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Jim: With politics being one of the most contentious topics in America right now, ordinary citizens are engaging in activism efforts in increasing numbers, and a Chicago startup wants to help.

Gather, a centralized online platform for political activism, provides users with tools to organize every aspect of their civic engagement work, including group communications, connecting with others and coordinating rallies or demonstrations.

Katherine: Founded in June by two juniors at the University of Chicago, Gather lets users set up a profile and choose from a list of 23 causes that they’re passionate about. Topics range from animal rights and immigration rights, to progressive healthcare reform and criminal justice reform.

“We allow them to access a wider pool of activists,” Co-Founder Alexander Swerdlow told us. “Rather than just posting to 100 activists in a Facebook group, they’re able to access thousands of activists across the entire city.”

Gather is currently available on desktop only, but it plans to launch an app later next month. The idea spawned after the 2016 election and the intense political climate that followed, resulting in numerous rallies and marches across the U.S.

Jim: Gather advertises itself as a non-partisan platform and is open to activists and organizations of all political beliefs, both liberal and conservative.

But it’s taking steps from the get-go to stomp out hate groups. The platform is not open to groups like the KKK and other white supremacy groups, Swerdlow told us, adding that the startup is taking steps to prevent these types of users from joining.

Read MoreThese UChicago Students Want to Make it Easier for Political Activists to Organize

Jim: Chicago VC firm Origin Ventures today invested in a $4M round for Gamer Sensei, a Boston-based professional esports coaching service. The round was led by Accomplice and Advancit Capital. Read more on Gamer Sensei from our sister site BostInno.

Katherine: New York-based Cargo, a startup that turns your Uber ride into a convenience store, just expanded to Chicago. The startup provides ride-share drivers with boxes of goodies–like snacks and phone chargers– to keep in their car and sell to patrons.

Jim: I had the chance to judge the Polsky Accelerator Demo Day yesterday, where nine University of Chicago startups pitched their companies to the public. There was a judges champion and an audience choice champion, and there ended up being a tie in both categories.

Judges winners: SmarterCloud (a cybersecurity startup using machine learning to prevent internal data breaches on cloud infrastructure) and Fronen (a dairy-free dessert made with all-natural ingredients).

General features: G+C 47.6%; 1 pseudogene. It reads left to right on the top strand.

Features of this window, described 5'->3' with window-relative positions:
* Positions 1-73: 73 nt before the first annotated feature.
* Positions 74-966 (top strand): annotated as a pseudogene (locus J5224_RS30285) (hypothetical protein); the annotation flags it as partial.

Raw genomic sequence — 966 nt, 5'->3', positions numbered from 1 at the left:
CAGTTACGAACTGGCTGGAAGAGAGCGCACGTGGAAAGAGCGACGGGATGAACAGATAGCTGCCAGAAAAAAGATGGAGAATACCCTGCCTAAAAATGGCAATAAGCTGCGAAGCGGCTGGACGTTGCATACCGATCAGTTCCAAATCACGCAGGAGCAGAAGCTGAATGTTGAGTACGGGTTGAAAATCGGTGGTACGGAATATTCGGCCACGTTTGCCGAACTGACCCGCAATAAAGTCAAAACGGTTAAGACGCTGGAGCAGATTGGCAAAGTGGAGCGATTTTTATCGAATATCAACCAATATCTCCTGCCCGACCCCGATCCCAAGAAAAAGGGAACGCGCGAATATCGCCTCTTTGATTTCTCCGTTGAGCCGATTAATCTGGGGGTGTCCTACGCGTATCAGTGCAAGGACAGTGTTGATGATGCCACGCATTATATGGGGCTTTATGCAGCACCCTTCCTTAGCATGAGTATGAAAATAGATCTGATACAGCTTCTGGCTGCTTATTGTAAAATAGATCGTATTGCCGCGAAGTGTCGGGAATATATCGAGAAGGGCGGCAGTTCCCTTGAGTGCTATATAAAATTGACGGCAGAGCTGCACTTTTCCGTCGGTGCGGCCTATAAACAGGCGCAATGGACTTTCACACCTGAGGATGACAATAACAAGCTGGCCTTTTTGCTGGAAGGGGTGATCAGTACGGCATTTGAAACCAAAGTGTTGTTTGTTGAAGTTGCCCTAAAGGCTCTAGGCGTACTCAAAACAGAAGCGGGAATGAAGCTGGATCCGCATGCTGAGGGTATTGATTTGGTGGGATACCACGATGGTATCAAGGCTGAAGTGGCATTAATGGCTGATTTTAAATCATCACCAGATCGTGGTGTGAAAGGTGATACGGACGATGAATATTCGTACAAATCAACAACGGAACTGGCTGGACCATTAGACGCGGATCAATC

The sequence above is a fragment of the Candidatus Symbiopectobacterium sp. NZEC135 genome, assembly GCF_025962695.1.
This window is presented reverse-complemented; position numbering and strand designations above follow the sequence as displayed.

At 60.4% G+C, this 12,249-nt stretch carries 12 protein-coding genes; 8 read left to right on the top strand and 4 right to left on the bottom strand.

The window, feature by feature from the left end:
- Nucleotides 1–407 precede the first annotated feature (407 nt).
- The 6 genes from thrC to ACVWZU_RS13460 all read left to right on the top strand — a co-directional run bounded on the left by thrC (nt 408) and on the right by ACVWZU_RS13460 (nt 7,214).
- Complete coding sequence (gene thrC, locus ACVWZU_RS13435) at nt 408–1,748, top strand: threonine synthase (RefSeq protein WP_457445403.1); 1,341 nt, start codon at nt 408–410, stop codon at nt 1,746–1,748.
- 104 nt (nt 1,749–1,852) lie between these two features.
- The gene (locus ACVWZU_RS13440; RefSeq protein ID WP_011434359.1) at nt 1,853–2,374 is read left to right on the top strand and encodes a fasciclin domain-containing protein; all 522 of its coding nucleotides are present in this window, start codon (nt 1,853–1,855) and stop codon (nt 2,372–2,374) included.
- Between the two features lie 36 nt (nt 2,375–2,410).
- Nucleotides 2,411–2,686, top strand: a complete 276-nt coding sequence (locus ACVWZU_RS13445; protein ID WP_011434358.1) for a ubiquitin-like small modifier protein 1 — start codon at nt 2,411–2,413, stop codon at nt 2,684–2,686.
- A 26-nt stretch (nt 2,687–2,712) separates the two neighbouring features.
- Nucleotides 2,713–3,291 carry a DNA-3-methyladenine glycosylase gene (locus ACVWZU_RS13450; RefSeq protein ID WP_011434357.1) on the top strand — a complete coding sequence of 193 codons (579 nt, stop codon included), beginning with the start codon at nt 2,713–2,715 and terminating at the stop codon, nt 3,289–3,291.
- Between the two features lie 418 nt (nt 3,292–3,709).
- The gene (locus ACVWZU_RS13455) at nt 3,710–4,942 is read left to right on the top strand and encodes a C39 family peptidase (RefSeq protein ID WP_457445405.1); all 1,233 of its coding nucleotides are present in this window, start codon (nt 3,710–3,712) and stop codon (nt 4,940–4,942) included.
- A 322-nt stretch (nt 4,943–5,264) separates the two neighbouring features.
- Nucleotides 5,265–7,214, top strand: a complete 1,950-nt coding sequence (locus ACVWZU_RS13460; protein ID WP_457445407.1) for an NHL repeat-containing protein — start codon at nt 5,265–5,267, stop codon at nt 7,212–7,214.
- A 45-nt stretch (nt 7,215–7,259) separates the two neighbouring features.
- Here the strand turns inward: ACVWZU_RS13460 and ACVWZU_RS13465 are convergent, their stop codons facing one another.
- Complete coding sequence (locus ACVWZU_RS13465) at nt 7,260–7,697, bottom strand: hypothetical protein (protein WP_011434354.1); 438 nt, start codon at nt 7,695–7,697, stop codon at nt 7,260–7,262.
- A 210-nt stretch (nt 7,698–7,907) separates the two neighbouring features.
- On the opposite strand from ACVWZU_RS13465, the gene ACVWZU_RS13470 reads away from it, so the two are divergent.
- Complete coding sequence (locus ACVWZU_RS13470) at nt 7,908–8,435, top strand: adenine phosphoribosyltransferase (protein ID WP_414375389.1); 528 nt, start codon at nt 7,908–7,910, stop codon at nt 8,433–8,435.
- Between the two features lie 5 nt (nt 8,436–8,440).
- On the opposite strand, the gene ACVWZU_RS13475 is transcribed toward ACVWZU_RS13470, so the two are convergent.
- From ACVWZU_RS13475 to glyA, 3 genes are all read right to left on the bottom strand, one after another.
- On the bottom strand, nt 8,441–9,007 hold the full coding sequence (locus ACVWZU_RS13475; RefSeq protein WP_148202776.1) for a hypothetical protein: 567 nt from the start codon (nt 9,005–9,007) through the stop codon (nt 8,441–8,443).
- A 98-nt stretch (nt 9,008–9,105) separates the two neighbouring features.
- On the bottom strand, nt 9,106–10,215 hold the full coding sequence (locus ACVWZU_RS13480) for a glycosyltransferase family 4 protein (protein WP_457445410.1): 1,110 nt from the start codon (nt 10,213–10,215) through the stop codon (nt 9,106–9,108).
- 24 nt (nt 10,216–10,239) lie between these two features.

Audience Winners: SmarterCloud and KitcheNet (a grocery delivery startup for low income families).

TONIGHT: Hit up the the 1871 & IHCC Hispanic Technology Showcase, where Latinx entrepreneurs will pitch their businesses to the Chicago innovation community. Read more about this event in our latest edition of Inno Approved.

The Beat’s more fun with friends! Pass it along here.

Jim: Domino’s Pizza and Ford are testing a new driverless car/pizza delivery system where customers in Ann Arbor, MI can order a pizza that arrives via an autonomous vehicle.

During this testing phase, customers interact with a touchscreen on the outside of the car and a window opens to give them their pizza. A driver and engineer are on hand for the test, but are instructed to not interact with the customer unless it’s necessary.

It’s a test of a person’s willingness to come outside and get their pizza as much as it is a test of the driverless tech. And that’s where I think this falls apart. I didn’t order pizza delivery to have to put on shoes and shlep outside in the cold to get my food.

Fancy new technology is nice, but the novelty of a driverless pizza robot wears off once it’s evident that the product isn’t actually more efficient for the customer.

Sorry, Domino’s, but I don’t think we’ve disrupted the stoner pizza delivery boy just yet.

Katherine: Jim, I’m actually traveling to Ann Arbor this weekend. It’s my hometown. While I’m there, I’ll try Domino’s new service and report back. It’ll be warm this weekend, so I shouldn’t be griping about having to go outside and pick up my pizza, right? But I agree with you. In the winter, I could be feeling much differently about it. As someone who is cold 99% of the time, I might just opt for traditional pizza delivery.

Jim: I know in Chicago we’re not supposed to like Aaron Rodgers, but this profile in ESPN the Magazine is really good. Also, his mustache game is truly next level.

Katherine: I have to be honest. I know nothing about football! All I know about the Green Bay Packers is that I’m supposed to hate them because my boyfriend is a Minnesota Vikings fan.

From Katherine’s story on Gather:

“There’s a massive spike in interest in civic technology. People were catalyzed to act after the 2016 election and are really motivated to not let what happened in November happen again.”

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